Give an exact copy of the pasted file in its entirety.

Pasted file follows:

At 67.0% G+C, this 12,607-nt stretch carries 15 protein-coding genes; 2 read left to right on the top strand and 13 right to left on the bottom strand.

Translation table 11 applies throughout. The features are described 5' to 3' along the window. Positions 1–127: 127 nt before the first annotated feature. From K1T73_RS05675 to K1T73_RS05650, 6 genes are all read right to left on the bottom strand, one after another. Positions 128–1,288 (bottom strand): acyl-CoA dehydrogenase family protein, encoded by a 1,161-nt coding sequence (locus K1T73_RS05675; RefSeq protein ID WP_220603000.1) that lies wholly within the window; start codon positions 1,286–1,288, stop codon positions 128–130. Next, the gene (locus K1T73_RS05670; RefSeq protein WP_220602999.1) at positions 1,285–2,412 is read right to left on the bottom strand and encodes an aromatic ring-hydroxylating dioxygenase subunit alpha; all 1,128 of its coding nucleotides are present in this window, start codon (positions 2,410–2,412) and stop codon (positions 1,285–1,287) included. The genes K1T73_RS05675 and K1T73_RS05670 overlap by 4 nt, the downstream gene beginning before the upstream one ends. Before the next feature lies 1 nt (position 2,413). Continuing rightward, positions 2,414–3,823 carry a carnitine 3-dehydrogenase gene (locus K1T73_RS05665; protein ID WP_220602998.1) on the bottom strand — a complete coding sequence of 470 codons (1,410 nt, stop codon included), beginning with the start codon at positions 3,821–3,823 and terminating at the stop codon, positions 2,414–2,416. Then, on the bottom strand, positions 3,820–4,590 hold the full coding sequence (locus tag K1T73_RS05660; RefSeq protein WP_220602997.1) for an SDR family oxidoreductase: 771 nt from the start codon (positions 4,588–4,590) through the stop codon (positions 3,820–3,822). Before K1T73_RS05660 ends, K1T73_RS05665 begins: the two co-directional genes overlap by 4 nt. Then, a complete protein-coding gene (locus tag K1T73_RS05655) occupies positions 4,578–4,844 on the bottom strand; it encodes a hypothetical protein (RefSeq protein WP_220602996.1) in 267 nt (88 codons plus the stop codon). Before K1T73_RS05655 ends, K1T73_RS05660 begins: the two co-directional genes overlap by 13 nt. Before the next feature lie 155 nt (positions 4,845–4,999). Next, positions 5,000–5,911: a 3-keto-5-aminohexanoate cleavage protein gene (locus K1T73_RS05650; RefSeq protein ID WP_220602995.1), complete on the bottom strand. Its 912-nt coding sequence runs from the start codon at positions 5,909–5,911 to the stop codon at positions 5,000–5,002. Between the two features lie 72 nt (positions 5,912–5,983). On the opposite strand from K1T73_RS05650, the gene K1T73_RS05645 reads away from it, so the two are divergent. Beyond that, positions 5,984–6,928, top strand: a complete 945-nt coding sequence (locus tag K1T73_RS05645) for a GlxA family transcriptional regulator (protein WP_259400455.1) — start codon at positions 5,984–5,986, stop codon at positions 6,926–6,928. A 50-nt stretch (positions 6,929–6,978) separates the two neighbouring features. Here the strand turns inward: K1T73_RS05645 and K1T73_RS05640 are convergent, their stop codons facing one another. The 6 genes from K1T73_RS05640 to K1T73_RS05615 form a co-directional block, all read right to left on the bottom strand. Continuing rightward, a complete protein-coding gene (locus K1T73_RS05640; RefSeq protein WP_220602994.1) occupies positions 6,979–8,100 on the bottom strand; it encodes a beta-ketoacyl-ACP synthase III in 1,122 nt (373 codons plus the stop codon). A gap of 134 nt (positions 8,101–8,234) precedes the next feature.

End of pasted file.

At 67.0% G+C, this 12,607-nt stretch carries 15 protein-coding genes; 2 read left to right on the top strand and 13 right to left on the bottom strand.

Translation table 11 applies throughout. The features are described 5' to 3' along the window. Positions 1–127: 127 nt before the first annotated feature. From K1T73_RS05675 to K1T73_RS05650, 6 genes are all read right to left on the bottom strand, one after another. Positions 128–1,288 (bottom strand): acyl-CoA dehydrogenase family protein, encoded by a 1,161-nt coding sequence (locus K1T73_RS05675; RefSeq protein ID WP_220603000.1) that lies wholly within the window; start codon positions 1,286–1,288, stop codon positions 128–130. Next, the gene (locus K1T73_RS05670; RefSeq protein WP_220602999.1) at positions 1,285–2,412 is read right to left on the bottom strand and encodes an aromatic ring-hydroxylating dioxygenase subunit alpha; all 1,128 of its coding nucleotides are present in this window, start codon (positions 2,410–2,412) and stop codon (positions 1,285–1,287) included. The genes K1T73_RS05675 and K1T73_RS05670 overlap by 4 nt, the downstream gene beginning before the upstream one ends. Before the next feature lies 1 nt (position 2,413). Continuing rightward, positions 2,414–3,823 carry a carnitine 3-dehydrogenase gene (locus K1T73_RS05665; protein ID WP_220602998.1) on the bottom strand — a complete coding sequence of 470 codons (1,410 nt, stop codon included), beginning with the start codon at positions 3,821–3,823 and terminating at the stop codon, positions 2,414–2,416. Then, on the bottom strand, positions 3,820–4,590 hold the full coding sequence (locus tag K1T73_RS05660; RefSeq protein WP_220602997.1) for an SDR family oxidoreductase: 771 nt from the start codon (positions 4,588–4,590) through the stop codon (positions 3,820–3,822). Before K1T73_RS05660 ends, K1T73_RS05665 begins: the two co-directional genes overlap by 4 nt. Then, a complete protein-coding gene (locus tag K1T73_RS05655) occupies positions 4,578–4,844 on the bottom strand; it encodes a hypothetical protein (RefSeq protein WP_220602996.1) in 267 nt (88 codons plus the stop codon). Before K1T73_RS05655 ends, K1T73_RS05660 begins: the two co-directional genes overlap by 13 nt. Before the next feature lie 155 nt (positions 4,845–4,999). Next, positions 5,000–5,911: a 3-keto-5-aminohexanoate cleavage protein gene (locus K1T73_RS05650; RefSeq protein ID WP_220602995.1), complete on the bottom strand. Its 912-nt coding sequence runs from the start codon at positions 5,909–5,911 to the stop codon at positions 5,000–5,002. Between the two features lie 72 nt (positions 5,912–5,983). On the opposite strand from K1T73_RS05650, the gene K1T73_RS05645 reads away from it, so the two are divergent. Beyond that, positions 5,984–6,928, top strand: a complete 945-nt coding sequence (locus tag K1T73_RS05645) for a GlxA family transcriptional regulator (protein WP_259400455.1) — start codon at positions 5,984–5,986, stop codon at positions 6,926–6,928. A 50-nt stretch (positions 6,929–6,978) separates the two neighbouring features. Here the strand turns inward: K1T73_RS05645 and K1T73_RS05640 are convergent, their stop codons facing one another. The 6 genes from K1T73_RS05640 to K1T73_RS05615 form a co-directional block, all read right to left on the bottom strand. Continuing rightward, a complete protein-coding gene (locus K1T73_RS05640; RefSeq protein WP_220602994.1) occupies positions 6,979–8,100 on the bottom strand; it encodes a beta-ketoacyl-ACP synthase III in 1,122 nt (373 codons plus the stop codon). A gap of 134 nt (positions 8,101–8,234) precedes the next feature.